New Delhi, Nov. 4: The judgment in the Naina Sahni murder case is both a comment on the state of marriage in modern society and a warning to bureaucrats to keep away from shady politicians and criminals.
Additional sessions judge G.P. Thareja, who delivered the judgment yesterday, has traced Sahni’s murder by Sushil Sharma to the new generation’s scant respect for traditional marriage.
“The new generation experiments with various forms of cohabitation whose various versions differ in their level of commitment,” his 254-page judgment says. “This trend in the younger generation of society had led Sahni to live along with Sharma without marriage being performed by the social culture of the family to which she belonged.”
The commitment between partners in a live-in relationship is not as strong as in arranged marriages, he says. This and former Youth Congress leader Sharma’s refusal to accept the marriage in public were the reasons that led to the murder, the court has observed.
According to the chargesheet, Sharma and Sahni were living as husband and wife at their Mandir Marg flat after getting married. The couple met while studying in Delhi University, where both were active in student politics as members of the National Students’ Union of India.
The judgment hints that the disastrous fallout of the marital discord could have been avoided had Sharma and Sahni opted for traditional marriage. “In all cultures, families exercise some degree of control over the unmarried members till they attain the matrimonial stage,” the court observes.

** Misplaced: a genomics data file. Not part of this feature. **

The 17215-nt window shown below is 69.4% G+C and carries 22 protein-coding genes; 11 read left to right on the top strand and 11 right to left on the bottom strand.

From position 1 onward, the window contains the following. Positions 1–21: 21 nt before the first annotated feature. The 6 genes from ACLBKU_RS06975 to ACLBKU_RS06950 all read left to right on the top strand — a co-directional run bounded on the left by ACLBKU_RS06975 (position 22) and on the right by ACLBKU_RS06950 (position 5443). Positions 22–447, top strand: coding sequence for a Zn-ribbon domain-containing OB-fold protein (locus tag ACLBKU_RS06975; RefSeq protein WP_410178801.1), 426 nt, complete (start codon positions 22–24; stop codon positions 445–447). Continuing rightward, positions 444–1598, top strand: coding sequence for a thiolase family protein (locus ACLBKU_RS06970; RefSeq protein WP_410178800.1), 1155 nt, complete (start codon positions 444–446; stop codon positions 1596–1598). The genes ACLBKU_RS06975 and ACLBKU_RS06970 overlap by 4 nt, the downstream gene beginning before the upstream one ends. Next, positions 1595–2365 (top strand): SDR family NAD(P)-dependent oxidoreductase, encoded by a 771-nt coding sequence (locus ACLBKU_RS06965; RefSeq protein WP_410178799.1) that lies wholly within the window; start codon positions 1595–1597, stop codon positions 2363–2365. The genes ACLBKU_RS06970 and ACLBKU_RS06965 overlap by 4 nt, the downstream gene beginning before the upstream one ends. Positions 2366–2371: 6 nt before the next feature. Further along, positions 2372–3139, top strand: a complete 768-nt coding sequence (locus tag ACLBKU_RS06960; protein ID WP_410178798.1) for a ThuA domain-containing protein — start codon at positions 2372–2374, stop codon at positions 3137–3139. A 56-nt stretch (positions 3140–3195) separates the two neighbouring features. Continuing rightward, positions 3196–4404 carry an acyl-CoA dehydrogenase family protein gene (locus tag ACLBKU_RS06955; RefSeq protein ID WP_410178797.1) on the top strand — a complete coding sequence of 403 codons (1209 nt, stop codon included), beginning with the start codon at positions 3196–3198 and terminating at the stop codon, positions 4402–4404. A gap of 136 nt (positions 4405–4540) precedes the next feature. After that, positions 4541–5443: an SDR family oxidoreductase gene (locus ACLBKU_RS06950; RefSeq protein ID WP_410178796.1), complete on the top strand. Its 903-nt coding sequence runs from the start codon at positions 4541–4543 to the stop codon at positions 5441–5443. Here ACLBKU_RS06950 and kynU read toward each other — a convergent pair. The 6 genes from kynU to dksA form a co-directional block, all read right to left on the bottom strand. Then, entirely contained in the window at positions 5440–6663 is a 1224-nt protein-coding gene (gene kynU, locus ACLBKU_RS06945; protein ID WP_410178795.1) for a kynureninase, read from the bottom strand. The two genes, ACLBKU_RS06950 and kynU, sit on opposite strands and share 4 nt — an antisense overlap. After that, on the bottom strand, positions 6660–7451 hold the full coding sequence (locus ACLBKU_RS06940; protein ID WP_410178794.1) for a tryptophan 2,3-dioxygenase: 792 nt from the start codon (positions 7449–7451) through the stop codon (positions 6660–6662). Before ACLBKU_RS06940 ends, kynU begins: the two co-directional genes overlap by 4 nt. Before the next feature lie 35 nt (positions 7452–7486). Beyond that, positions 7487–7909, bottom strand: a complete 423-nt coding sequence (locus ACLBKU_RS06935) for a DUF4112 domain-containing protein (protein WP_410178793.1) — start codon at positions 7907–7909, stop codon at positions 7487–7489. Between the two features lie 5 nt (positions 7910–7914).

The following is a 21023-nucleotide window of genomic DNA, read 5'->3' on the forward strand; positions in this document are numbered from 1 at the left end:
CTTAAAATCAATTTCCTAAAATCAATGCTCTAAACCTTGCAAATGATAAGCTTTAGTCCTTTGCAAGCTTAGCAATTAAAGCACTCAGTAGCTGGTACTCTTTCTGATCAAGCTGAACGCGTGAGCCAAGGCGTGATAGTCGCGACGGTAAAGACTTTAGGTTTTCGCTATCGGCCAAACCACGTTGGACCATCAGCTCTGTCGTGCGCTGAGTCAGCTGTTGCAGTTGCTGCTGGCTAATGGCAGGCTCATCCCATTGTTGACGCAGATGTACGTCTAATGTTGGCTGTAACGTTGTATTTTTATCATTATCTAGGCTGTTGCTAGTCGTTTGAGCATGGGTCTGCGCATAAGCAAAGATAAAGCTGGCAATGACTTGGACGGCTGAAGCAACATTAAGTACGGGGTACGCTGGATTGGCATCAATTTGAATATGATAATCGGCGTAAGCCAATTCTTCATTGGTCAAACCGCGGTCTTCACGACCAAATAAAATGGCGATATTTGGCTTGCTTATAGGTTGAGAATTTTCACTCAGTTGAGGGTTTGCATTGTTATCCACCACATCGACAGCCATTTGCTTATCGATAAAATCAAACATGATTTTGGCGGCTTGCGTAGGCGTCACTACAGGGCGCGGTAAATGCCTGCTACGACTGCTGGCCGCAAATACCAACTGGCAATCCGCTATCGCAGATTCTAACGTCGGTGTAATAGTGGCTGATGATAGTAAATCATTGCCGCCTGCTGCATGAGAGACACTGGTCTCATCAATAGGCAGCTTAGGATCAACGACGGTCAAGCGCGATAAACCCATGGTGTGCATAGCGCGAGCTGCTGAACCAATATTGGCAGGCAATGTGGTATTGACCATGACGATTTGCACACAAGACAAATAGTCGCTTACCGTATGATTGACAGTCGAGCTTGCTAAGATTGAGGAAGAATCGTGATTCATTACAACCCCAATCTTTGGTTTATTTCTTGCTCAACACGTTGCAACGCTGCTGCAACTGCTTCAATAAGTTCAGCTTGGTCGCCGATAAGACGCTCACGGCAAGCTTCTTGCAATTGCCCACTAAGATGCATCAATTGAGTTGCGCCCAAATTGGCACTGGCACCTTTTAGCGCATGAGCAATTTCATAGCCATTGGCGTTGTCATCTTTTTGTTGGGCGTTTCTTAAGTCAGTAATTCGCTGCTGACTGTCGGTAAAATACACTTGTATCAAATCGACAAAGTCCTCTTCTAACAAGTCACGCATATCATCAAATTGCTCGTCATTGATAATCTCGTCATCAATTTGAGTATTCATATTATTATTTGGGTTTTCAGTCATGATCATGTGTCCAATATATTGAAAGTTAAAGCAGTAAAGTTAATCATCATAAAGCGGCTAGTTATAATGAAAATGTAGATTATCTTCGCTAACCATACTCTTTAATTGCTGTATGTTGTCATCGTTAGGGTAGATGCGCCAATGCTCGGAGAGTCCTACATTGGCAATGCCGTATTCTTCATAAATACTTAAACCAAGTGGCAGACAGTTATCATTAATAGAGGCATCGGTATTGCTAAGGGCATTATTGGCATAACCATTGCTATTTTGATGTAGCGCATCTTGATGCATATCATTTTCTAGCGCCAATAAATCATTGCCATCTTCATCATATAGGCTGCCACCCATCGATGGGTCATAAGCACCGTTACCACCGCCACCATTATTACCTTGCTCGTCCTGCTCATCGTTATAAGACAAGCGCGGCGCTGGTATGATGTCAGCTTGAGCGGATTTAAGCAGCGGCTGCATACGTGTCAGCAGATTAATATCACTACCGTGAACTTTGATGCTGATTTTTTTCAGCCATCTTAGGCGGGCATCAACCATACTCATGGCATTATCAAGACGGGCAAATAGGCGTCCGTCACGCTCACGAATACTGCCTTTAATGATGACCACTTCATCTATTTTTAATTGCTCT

Citing the Vedic way of life, Thareja says: “The emphasis on the sacredness of marriage ties in Vedic literature shows that the Vedic people had great esteem for marriage and family. But cohabitation seems to be the order of the day.”
The judgment notes Sharma had barred Sahni from stepping out of the flat to prevent disclosure of their marital status that could jeopardise his political career.
Congressman Matloob Karim, whom Sharma suspected of having an affair with Sahni, is worried about the verdict’s fallout as he is seeking a party ticket for the Delhi polls. Sharma had shot his wife dead over the suspicion on July 2, 1995.
The judgment also criticises senior IAS officer D.K. Rao, who allegedly harboured Sharma at Gujarat Bhavan, in Delhi, whose resident commissioner he was then. “No officer of the IAS should allow such a coveted service to be lowered in the estimation of (the) public. If one does, he should not be spared,” Thareja says, ordering the chief metropolitan magistrate to initiate prosecution proceedings against Rao.
“They (IAS officers) are not supposed to hobnob, mix up or have any nexus either with politicians of doubtful character or assist any criminal...” the judgment says.